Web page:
Xales Tue 03-Sep-13 09:45:23

I think as you have your DD 3 nights/4 days he should be paying you something for her. That is pretty much a 50/50 split with his mother.

that is completely different to supporting another adult.

ChocHobNob Tue 03-Sep-13 10:03:30

The other parent(s) are required to pay child maintenance to the parent/guardian who receives child benefit for the child. So it is still his mother who should receive child maintenance.

Child maintenance and child focused benefits do not take into account shared care.

FreudiansSlipper Tue 03-Sep-13 10:09:27

yanbu

you are not in the situation where you can support yourself at this point in time

you make a commitment with someone, you have a child you have responsibilities towards them he should at least be giving you some maintenance

ChocHobNob Tue 03-Sep-13 10:18:46

Technically the OP isn't the resident parent though. The MIL is.

This is exactly the same as a mother who has their child with then 4 nights a week and dad has the child 3 nights a week. The mother would not be expected the pay the dad maintenance.

jacks365 Tue 03-Sep-13 10:19:25

Spousal support is a funny one because it does depend on circumstances so in mine it was accepted that continuing my career would have been detrimental to my husbands ( frequent location changes for work purposes) so spousal support was deemed appropriate in my case however it is very much on a case by case basis. What you do need to discuss though is maintenance payments since you are now having your daughter 50/50 then that needs to be reflected in who receives maintenance.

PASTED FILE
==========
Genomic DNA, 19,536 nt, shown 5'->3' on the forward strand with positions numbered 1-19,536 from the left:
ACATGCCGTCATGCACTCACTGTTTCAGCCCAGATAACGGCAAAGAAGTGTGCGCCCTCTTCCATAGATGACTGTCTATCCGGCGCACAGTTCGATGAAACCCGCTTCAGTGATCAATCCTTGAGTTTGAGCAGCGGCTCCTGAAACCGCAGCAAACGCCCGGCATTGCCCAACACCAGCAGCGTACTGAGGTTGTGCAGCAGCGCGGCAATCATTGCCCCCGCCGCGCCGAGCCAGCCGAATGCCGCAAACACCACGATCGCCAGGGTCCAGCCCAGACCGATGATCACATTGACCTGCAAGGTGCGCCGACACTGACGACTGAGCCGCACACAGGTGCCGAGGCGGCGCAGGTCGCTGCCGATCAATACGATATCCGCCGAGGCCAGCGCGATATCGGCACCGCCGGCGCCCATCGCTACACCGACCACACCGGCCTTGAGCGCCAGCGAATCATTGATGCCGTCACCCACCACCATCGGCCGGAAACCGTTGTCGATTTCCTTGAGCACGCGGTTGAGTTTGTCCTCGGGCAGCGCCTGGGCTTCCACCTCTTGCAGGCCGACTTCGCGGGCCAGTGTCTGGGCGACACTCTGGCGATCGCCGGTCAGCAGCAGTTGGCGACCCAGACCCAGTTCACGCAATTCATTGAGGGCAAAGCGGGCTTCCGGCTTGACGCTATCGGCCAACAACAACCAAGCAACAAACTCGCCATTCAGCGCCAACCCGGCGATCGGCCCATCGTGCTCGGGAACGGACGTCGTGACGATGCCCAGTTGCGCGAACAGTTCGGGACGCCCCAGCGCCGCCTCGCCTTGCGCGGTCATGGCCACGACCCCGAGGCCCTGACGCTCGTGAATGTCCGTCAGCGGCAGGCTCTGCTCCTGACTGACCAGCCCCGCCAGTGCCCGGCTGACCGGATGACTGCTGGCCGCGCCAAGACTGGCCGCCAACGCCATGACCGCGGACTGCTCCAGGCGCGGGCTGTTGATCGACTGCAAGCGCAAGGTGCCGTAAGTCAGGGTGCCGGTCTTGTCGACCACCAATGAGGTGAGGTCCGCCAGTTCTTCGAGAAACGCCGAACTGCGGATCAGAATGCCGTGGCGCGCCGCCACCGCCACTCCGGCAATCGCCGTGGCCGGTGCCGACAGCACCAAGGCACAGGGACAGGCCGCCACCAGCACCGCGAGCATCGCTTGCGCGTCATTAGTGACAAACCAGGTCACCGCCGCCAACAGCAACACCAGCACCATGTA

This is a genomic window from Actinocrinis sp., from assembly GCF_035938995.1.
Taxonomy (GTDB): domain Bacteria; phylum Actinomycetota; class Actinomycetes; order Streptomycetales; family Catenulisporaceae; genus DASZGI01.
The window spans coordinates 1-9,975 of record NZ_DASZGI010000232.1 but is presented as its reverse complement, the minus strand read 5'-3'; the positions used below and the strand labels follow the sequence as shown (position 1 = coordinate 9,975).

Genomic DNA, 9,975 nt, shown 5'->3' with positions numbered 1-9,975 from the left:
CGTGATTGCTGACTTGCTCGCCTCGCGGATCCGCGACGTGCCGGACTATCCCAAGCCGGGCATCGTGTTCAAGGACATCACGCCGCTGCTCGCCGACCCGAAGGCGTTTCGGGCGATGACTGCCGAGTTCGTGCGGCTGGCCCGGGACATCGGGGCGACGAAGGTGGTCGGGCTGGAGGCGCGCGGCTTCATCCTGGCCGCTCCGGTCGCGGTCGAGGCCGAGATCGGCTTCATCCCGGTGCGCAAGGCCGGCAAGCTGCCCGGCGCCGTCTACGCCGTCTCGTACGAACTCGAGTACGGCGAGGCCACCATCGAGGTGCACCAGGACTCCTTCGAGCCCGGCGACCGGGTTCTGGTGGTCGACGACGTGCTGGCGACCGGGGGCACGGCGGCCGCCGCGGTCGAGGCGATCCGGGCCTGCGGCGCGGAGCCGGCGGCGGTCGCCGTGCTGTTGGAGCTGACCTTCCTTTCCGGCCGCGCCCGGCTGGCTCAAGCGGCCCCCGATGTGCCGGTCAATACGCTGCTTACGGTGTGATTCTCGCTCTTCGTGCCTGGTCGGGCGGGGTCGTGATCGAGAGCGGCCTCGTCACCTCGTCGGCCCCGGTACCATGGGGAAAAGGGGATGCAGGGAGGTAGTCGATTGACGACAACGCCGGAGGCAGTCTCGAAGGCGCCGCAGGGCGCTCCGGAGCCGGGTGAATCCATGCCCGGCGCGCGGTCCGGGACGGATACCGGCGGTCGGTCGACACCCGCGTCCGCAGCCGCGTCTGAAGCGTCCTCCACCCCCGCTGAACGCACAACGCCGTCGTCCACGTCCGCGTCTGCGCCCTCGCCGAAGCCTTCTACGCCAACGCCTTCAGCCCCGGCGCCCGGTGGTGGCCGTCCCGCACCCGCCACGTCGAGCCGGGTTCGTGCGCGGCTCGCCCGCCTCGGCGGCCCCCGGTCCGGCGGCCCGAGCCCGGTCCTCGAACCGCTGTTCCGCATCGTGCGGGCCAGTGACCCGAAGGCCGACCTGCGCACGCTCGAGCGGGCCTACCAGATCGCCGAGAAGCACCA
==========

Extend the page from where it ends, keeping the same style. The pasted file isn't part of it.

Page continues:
justbeginning Tue 03-Sep-13 10:28:53

Have you sought legal advice OP? I also have disability issues which mean that I can't work, and in my divorce I was awarded spousal maintenance as it was recognised that I had a high level of needs and a low ability to earn my own income. Spousal maintenance is not common these days especially if both people work, but it can be awarded if one party cannot support themselves without payments from the other. It is not just about the financial sacrifices made, although this is relevant for sahms. But I was already unable to work when I got married, so it wasn't the case that I'd given up a career - it was just that it was clear that there was enough money in the joint assets and I was unable to support myself. If your health problems mean that you cannot work, that could apply in your case too. So I would definitely arrange to see a family lawyer.

It sounds like you're not paying child maintenance through the CSA, but their calculations use a principle of reducing the amount paid for each night the child spends with a non-resident parent. So if you're paying CM as a couple, you could reduce your own CM payments for the nights that your child spends with you.

KellyElly Tue 03-Sep-13 12:59:16

I was awarded spousal maintenance as part of my divorce settlement (around 6/7 years ago) and we had no children or assets. He earned a considerable amount more than I did and we have been living together for nearly ten years. The maintenance was paid for one year. You need to seek good legal advice.